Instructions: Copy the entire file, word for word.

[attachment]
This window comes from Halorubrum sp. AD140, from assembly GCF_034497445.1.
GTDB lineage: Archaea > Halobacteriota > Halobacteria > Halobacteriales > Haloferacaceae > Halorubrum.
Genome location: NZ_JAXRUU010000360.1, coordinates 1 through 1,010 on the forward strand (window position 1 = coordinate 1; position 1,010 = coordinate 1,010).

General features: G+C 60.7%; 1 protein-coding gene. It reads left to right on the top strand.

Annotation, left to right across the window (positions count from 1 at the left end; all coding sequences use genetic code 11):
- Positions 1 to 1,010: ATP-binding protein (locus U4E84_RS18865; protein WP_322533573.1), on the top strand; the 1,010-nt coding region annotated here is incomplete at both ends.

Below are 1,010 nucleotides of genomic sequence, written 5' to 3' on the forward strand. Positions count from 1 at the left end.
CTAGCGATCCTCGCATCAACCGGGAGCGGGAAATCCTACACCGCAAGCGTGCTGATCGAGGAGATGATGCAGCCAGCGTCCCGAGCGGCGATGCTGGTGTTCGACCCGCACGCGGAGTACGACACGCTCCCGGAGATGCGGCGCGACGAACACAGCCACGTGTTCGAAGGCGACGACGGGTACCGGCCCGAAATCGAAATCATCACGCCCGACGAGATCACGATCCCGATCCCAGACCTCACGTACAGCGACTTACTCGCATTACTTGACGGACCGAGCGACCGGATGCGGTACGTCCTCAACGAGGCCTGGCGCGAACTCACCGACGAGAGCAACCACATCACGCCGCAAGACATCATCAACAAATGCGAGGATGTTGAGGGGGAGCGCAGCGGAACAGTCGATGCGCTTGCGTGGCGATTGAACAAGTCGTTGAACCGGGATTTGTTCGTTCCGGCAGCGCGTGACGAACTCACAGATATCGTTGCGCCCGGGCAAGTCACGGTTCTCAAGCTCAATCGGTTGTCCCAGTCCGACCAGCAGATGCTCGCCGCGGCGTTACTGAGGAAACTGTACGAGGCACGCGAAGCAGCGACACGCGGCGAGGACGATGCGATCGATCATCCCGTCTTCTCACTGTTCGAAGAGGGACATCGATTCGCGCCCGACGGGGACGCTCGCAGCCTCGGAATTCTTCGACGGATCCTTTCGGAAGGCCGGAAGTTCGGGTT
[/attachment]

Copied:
This window comes from Halorubrum sp. AD140, from assembly GCF_034497445.1.
GTDB lineage: Archaea > Halobacteriota > Halobacteria > Halobacteriales > Haloferacaceae > Halorubrum.
Genome location: NZ_JAXRUU010000360.1, coordinates 1 through 1,010 on the forward strand (window position 1 = coordinate 1; position 1,010 = coordinate 1,010).

General features: G+C 60.7%; 1 protein-coding gene. It reads left to right on the top strand.

Annotation, left to right across the window (positions count from 1 at the left end; all coding sequences use genetic code 11):
- Positions 1 to 1,010: ATP-binding protein (locus U4E84_RS18865; protein WP_322533573.1), on the top strand; the 1,010-nt coding region annotated here is incomplete at both ends.

Below are 1,010 nucleotides of genomic sequence, written 5' to 3' on the forward strand. Positions count from 1 at the left end.
CTAGCGATCCTCGCATCAACCGGGAGCGGGAAATCCTACACCGCAAGCGTGCTGATCGAGGAGATGATGCAGCCAGCGTCCCGAGCGGCGATGCTGGTGTTCGACCCGCACGCGGAGTACGACACGCTCCCGGAGATGCGGCGCGACGAACACAGCCACGTGTTCGAAGGCGACGACGGGTACCGGCCCGAAATCGAAATCATCACGCCCGACGAGATCACGATCCCGATCCCAGACCTCACGTACAGCGACTTACTCGCATTACTTGACGGACCGAGCGACCGGATGCGGTACGTCCTCAACGAGGCCTGGCGCGAACTCACCGACGAGAGCAACCACATCACGCCGCAAGACATCATCAACAAATGCGAGGATGTTGAGGGGGAGCGCAGCGGAACAGTCGATGCGCTTGCGTGGCGATTGAACAAGTCGTTGAACCGGGATTTGTTCGTTCCGGCAGCGCGTGACGAACTCACAGATATCGTTGCGCCCGGGCAAGTCACGGTTCTCAAGCTCAATCGGTTGTCCCAGTCCGACCAGCAGATGCTCGCCGCGGCGTTACTGAGGAAACTGTACGAGGCACGCGAAGCAGCGACACGCGGCGAGGACGATGCGATCGATCATCCCGTCTTCTCACTGTTCGAAGAGGGACATCGATTCGCGCCCGACGGGGACGCTCGCAGCCTCGGAATTCTTCGACGGATCCTTTCGGAAGGCCGGAAGTTCGGGTT